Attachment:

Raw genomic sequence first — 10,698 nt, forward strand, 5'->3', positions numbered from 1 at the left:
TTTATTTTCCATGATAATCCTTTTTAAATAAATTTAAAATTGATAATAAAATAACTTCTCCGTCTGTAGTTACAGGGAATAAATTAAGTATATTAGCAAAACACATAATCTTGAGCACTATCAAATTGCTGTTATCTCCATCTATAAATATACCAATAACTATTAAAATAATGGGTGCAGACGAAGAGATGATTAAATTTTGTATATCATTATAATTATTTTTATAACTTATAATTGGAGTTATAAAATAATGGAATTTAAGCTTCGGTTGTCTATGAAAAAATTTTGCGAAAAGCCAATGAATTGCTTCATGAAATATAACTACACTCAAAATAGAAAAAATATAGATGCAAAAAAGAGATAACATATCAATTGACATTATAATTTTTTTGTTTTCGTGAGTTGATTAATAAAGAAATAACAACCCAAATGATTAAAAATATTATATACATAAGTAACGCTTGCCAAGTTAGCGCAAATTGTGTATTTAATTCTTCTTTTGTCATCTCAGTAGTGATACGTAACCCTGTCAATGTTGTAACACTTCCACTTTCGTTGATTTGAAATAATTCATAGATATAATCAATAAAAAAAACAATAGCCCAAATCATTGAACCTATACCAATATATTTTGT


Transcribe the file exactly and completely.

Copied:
Raw genomic sequence first — 10,698 nt, forward strand, 5'->3', positions numbered from 1 at the left:
TTTATTTTCCATGATAATCCTTTTTAAATAAATTTAAAATTGATAATAAAATAACTTCTCCGTCTGTAGTTACAGGGAATAAATTAAGTATATTAGCAAAACACATAATCTTGAGCACTATCAAATTGCTGTTATCTCCATCTATAAATATACCAATAACTATTAAAATAATGGGTGCAGACGAAGAGATGATTAAATTTTGTATATCATTATAATTATTTTTATAACTTATAATTGGAGTTATAAAATAATGGAATTTAAGCTTCGGTTGTCTATGAAAAAATTTTGCGAAAAGCCAATGAATTGCTTCATGAAATATAACTACACTCAAAATAGAAAAAATATAGATGCAAAAAAGAGATAACATATCAATTGACATTATAATTTTTTTGTTTTCGTGAGTTGATTAATAAAGAAATAACAACCCAAATGATTAAAAATATTATATACATAAGTAACGCTTGCCAAGTTAGCGCAAATTGTGTATTTAATTCTTCTTTTGTCATCTCAGTAGTGATACGTAACCCTGTCAATGTTGTAACACTTCCACTTTCGTTGATTTGAAATAATTCATAGATATAATCAATAAAAAAAACAATAGCCCAAATCATTGAACCTATACCAATATATTTTGT